[00:54:33] Dr. Brighten: This is permanent hair loss. So with that, if your doctor test, uh, testosterone, they're probably not gonna catch it. If they test free testosterone, they have a better chance of seeing hyperandrogenism. So too much testosterone. But that is that d h t, that's really problematic. So working on optimizing the five alpha red reductase, the enzyme, this is one place where like Saha Meadow works really well.
[00:54:57] Dr. Brighten: People are always like, that's for men's prostates. I'm like, no, it works on that enzyme. So that's why I can help with that. But like, it's, it's very, very helpful. The other thing is making sure that like you're getting enough zinc, cuz that's gonna help with testosterone as well. And then optimizing your blood sugar, especially if you're someone with polycystic ovarian syndrome, can go a long way with that.
[00:55:17] Dr. Brighten: And then there's lots of topical things you can do. Like rosemary is one. Like just go to the store, get some rosemary. Simmer it down and apply that to your scalp. Like you can literally spray that on your scalp and do a massage. That is something that can't help. It's been shown in the research to be beneficial.
[00:55:33] Dr. Brighten: And then if you're out of your childbearing years and you're experiencing hair loss, you know, taking the route with medications and talking to your provider about that, a really common one they'll use in women is spiral and a lactone. But there's other topicals and different things that you can use as well.
[00:55:47] Dr. Brighten: And so it just depends on like where you're at with all of that. But that is definitely the main culprit when it comes to hair loss. And if you are like my thyroid, my testosterone's fine, I'm getting ahead of myself there, my testosterone's fine, then it might be your thyroid. So this is where working up your hormones is really important.
[00:56:03] Christa: So I have a cute story. It's more cute for me, but a little cute for you too. I was hum back from a coffee date this morning to prep for this interview and I walked by a bag on the floor and your book was in the top of it because my daughter has, um, for her senior capstone project is doing a, a project around.
[00:56:24] Christa: Menstruation tracking, et cetera. So the, yeah, the concept is like know the flow period problems in menstruation education. So she presented to some middle school girls the other day, and so she's reading all of my women's health books. So your book, your face was just like staring at me out of this bag and I thought, that is really cute.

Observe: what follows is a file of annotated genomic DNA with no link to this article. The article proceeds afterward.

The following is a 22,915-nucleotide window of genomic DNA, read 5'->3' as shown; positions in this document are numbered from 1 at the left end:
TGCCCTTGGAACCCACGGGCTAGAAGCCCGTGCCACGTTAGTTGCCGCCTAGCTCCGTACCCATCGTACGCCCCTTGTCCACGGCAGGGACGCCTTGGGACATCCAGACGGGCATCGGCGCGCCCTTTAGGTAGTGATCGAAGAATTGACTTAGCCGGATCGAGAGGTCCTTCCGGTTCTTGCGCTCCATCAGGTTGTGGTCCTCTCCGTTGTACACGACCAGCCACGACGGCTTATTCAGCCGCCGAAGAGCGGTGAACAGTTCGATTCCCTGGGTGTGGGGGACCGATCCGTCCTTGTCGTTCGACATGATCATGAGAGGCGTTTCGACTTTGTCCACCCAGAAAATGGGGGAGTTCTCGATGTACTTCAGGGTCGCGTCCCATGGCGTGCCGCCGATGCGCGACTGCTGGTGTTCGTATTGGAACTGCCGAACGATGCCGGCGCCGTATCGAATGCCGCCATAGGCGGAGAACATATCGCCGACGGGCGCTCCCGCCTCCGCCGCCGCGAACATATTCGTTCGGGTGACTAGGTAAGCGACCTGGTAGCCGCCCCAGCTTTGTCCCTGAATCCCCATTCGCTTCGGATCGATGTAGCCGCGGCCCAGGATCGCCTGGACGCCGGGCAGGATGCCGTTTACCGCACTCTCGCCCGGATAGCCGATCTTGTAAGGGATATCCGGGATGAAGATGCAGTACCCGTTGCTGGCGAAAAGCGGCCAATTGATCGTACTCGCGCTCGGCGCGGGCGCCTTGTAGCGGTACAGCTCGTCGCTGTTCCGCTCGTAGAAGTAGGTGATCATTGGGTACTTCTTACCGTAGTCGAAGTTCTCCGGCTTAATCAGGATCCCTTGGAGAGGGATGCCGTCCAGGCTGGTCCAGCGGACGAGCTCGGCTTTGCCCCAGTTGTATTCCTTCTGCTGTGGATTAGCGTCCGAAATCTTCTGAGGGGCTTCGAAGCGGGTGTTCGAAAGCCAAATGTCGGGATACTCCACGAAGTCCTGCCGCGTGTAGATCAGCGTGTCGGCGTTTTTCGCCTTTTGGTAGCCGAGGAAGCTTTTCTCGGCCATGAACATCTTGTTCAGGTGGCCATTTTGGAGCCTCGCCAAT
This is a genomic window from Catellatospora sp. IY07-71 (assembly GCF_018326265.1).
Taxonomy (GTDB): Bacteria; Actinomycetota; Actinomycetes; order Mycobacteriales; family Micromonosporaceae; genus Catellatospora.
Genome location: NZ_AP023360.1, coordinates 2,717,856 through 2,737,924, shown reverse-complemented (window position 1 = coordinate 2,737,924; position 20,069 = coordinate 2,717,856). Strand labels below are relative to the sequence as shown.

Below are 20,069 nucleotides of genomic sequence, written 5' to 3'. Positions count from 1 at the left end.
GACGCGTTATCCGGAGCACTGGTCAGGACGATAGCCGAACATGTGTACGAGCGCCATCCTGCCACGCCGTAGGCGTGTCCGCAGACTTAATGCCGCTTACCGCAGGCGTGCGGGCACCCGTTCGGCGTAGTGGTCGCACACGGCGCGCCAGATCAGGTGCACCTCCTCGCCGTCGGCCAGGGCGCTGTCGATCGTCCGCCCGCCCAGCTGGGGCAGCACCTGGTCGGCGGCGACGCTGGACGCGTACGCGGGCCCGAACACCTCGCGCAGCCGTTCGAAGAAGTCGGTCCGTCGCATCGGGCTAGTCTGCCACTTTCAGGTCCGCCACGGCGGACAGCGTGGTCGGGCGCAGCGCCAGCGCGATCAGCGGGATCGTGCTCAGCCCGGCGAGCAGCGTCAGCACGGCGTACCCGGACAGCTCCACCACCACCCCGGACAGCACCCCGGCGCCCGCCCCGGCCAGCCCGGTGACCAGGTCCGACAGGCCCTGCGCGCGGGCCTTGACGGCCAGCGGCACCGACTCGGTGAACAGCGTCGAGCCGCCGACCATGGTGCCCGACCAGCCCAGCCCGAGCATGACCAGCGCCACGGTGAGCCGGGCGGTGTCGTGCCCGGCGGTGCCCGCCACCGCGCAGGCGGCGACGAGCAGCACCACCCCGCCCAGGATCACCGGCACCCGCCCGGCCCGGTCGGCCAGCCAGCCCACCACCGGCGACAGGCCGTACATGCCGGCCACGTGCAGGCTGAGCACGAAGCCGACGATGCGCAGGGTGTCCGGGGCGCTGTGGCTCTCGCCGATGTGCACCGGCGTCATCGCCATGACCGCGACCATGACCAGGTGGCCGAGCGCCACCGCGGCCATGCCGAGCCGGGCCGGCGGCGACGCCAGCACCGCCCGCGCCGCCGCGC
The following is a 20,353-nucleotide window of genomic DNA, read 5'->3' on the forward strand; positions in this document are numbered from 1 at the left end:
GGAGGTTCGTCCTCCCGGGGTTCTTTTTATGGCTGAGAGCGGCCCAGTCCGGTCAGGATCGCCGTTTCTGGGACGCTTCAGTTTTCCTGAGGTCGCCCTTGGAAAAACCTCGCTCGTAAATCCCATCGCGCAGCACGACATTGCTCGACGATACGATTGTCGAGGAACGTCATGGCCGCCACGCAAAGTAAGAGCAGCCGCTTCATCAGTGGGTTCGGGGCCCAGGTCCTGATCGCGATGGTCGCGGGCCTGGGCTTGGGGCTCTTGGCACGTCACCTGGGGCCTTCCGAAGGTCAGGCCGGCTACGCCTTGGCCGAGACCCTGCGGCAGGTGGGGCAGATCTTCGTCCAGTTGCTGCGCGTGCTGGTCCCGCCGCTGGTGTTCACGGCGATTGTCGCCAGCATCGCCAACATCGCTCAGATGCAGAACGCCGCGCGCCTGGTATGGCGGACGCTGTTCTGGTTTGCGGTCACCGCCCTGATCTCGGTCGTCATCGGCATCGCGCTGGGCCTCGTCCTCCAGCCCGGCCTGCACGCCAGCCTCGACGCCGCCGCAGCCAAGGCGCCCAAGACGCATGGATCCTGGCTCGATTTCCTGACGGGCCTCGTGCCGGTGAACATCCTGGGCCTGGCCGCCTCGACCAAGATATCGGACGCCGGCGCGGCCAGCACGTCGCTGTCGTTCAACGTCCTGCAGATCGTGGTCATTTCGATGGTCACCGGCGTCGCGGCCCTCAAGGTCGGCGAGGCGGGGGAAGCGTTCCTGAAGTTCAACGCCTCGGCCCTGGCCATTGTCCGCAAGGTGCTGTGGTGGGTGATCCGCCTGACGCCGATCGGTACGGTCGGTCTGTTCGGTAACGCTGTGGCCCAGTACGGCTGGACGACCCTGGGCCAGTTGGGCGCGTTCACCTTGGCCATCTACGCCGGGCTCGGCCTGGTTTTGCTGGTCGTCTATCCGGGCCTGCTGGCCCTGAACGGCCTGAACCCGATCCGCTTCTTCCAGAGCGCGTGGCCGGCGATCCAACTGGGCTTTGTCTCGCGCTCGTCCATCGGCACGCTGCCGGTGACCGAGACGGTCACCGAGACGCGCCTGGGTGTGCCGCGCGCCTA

[00:56:39] Christa: So I text her and said, do you have any questions from this author? And she's like, oh my gosh. So many. And so I thought this was really kind of adorable and awesome cuz obviously I'm kind of proud that she went from, I have horrendous periods to look at the cool stuff I can do around this to let me share this with other people because no one I'm around knows anything about this either.
[00:56:59] Christa: And they think that this is the amazing only option. It's pretty cool paint maker. Yeah, I love it. I think it's really cool because you know, she came from not a great place and it was like, I'm not gonna do this for you, so we'll see where it's at. Yeah. So she's now surrounded by, you know, friends and classmates, et cetera, and they're graduating and so there's three pillars.
[00:57:18] Christa: So what she shares with girls, which is tracking lifestyle stuff and conscientious nourishment, so tlc. Mm-hmm. So that's a little bit of the context. So here are some of her questions because she's talking to girls about tracking. Her question is, do you have any comments about teens trying to approach tracking and fertility awareness method?
[00:57:38] Christa: Which I was like, hmm. Sorry, I was, yeah, it was just fascinating. Like, oh, these are mature questions. Thank you.
[00:57:45] Dr. Brighten: Yeah, so I think fertility awareness method is something that we should be teaching in sex ed because it's a great way to know your body. Now this is where parents are like, are you saying we should use this for birth control?
[00:57:56] Dr. Brighten: No, that's not what I'm saying. I'm saying know your body, because what fertility awareness does is that, so one with the highest efficacy, it's that you're gonna take your basal body temperature, you're gonna be able to track that, see when an ovulation happens, and correlate the signs and symptoms of your body.
[00:58:12] Dr. Brighten: And why I think this is so important for people to understand is because we're taught myths and these still perpetuate, are perpetuated to today, like. That you can get pregnant anytime in your cycle, which is not true and leaves a lot of women struggling and heartbroken when they're on their fertility journey only to find out that everybody they ever trusted for knowledge lied to them, including their doctor.
[00:58:32] Dr. Brighten: That's problematic. So with this understanding like how many days is your period, what are those symptoms like? And then going into like when is ovulation? What do you feel like around ovulation? What is happening in your underwear? It's not disgusting, it's just fertile cervical mucus. And then seeing that progesterone temperature rise afterwards and seeing like when does it dip down and how do the things that you do in your life like impact that?
[00:58:57] Dr. Brighten: I think it is a great way to really start getting in tune with your body and the more you're in tune with your body, the more you can answer the question of like, is this normal for yourself? Now when it comes for to specifically for pregnancy prevention? It's a tricky one because as we're talking here, like this is like the before twenties, they're not fully mature and that is just the biology of the situation.
[00:59:22] Dr. Brighten: And so those hormones when they are getting hot and bothered, can override the best of intentions. And so why this is important is that the only way fertility awareness method is something that is going to have high efficacy as if you follow the rules. And one of the main rules is. No sex that involves sperm ait, like being permitted to access the uterus during that fertile window.